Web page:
October 10th was World Mental Health Day. With incidences of depression, suicide and mental illness on the increase I believe it is important that we do all we can to remove the stigma around mental illness and share personal stories.
As someone who suffers from depression and as recently as last year couldn't see a way out I felt it was important to share some of my story. Additionally with numerous incidences of bullying, intimidation and more tragically suicide being linked to elite sporting bodies I am hoping my story will change the sometimes damaging culture that contributes towards mental illness in some elite sporting organisations.
In January 2019 I was selected to be the Lead Performance Coach for Triathlon Scotland, beating an international field of candidates. Upon being selected I was filled with pride, excitement and a natural dose of trepidation. It meant moving our young family from Australia to Scotland, selling our coaching business and everything we owned, re homing our pets and for me personally, leaving 2 teenage sons behind.
The opportunity though was fantastic and as a family we decided we would go all in. Embrace the lifestyle and make the most of living abroad while our 2 sons Finn and Charlie were young. And from a career perspective it was everything I had been chasing. A chance to work in high performance sport, challenge myself as a coach and lead a national program. A dream job for me.
Also being part of the British triathlon program was appealing and the chance to learn from the other coaches, practitioners and athletes within the system. Visa’s were organised, a place to live arranged and flights booked. We were away and before too long I found myself in Scotland.
Fast forward to the end of March 2020 and my contract was terminated. It was my worst nightmare. No job, a family to support and being stuck in a foreign Country due to COVID19. I was in the midst of a major depressive episode with suicidal thoughts and couldn’t see a way out. Were it not for my wife, Suzanne and a few special people within the Scottish community I fear what would have happened.
So how did I get to that position? How did a dream job turn into a living nightmare? Much of what happened is already public knowledge due to the Sunday Times and Tri247 coverage of the circumstances leading to my termination. https://www.thetimes.co.uk/article/absence-of-leadership-claim-made-against-toxic-triathlon-scotland-mwt0tq967?fbclid=IwAR0EjF-uV86vWggeHc_9ilByUosVCvKLsC_wCLeqMTIweRbVsiMNCbYsIGo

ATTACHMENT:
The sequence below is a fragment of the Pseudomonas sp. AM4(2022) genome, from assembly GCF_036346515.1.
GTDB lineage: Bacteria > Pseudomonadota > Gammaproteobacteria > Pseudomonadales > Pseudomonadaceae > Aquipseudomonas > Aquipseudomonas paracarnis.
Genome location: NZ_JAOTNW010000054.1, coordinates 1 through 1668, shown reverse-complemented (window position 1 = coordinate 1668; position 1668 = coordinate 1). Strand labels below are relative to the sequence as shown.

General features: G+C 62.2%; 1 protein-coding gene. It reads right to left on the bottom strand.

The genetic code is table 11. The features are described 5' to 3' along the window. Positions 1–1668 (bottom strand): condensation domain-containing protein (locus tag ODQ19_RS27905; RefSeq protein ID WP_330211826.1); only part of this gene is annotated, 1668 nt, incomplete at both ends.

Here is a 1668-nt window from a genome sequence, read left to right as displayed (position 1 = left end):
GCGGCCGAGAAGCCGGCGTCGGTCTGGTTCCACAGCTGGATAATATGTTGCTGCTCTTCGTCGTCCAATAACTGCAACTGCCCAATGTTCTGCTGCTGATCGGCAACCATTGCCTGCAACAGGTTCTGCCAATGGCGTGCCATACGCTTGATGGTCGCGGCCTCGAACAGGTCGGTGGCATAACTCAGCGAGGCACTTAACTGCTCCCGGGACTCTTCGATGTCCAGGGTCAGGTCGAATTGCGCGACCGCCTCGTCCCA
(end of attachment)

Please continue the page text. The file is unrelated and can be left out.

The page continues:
In December of 2019, I officially became a whistle blower on Triathlon Scotland. Upon arriving in Scotland as quoted in the Sunday Times, “I was shocked and appalled” at what I was hearing and seeing. In my view a complete lack of leadership and a cover up of years of bullying, intimidation and harassment.
When I started work my first intention was to get to know the various stakeholders, speak to athletes current and past and coaches current and past. It was disturbing when speaking to these people how they viewed the Governing Body, in particular the leadership. Whilst I found this information disturbing to hear I wanted to make my own judgements. I also saw it as a great opportunity to turn things around. Bring the triathlon community together towards a common goal and shared vision.
Unfortunately, it wasn’t too long before I too found myself the victim of the same bullying and intimidation others had warned me about and experienced personally. Having spent the first 13 years of my professional life as a Police Officer I had fortunately taken notes of the conversations I had and also took statements from people that complained of similar behaviour. Life teaches you much due to experience and I knew I would need to protect myself in such a situation.
I soon realised I would need formal legal representation when leadership were doing their best to force me to resign. It was clear that I was not welcome and essentially I had no rights when it came to employment law. When I spoke to my legal representative, Julie Barnett about what I had experienced and what many others had also experienced I made the decision to become a whistle blower.
I felt it was the only option. There had been no accountability and I had spoken to too many people that had their lives permanently affected by Triathlon Scotland. Those responsible needed to be held accountable for their actions.
And Triathlon Scotland is a National Governing Body that receives public funding so it was a matter of public interest. I also knew personally by taking this action that I had everything to lose and nothing to gain. I was risking everything in terms of my professional career and reputation.
The evidence that I had was presented to the Triathlon Scotland Board, Sport Scotland and the British Triathlon Federation. The Triathlon Scotland Board appointed themselves to conduct their own investigation into my allegations. I was not comfortable with this decision as due to the severity of my allegations I felt at least it would warrant an independent body to properly investigate.
Being a former Police Officer I was also concerned about numerous aspects of the investigation as was my legal representative, Julie Barnett. At no time did we feel it was an independent investigation. While all this was happening, my mental health was detoriating. I was unable to attend work and my Doctor signed me off work. Safe to say it was a horrible time in my life. One that I would not wish upon my worst enemy.
We were not comfortable with the investigation and felt it was far from independent. Therefore, we made the decision to go to the media. Through a mutual contact I was put in touch with Mark Palmer, one of Scotland’s leading sports journalists. I could not have asked for a better person to cover the story and do a thorough investigation. Mark is a man of integrity, has years of experience and straight after our first meeting he put my fears at rest. He assured me he would do a proper investigation.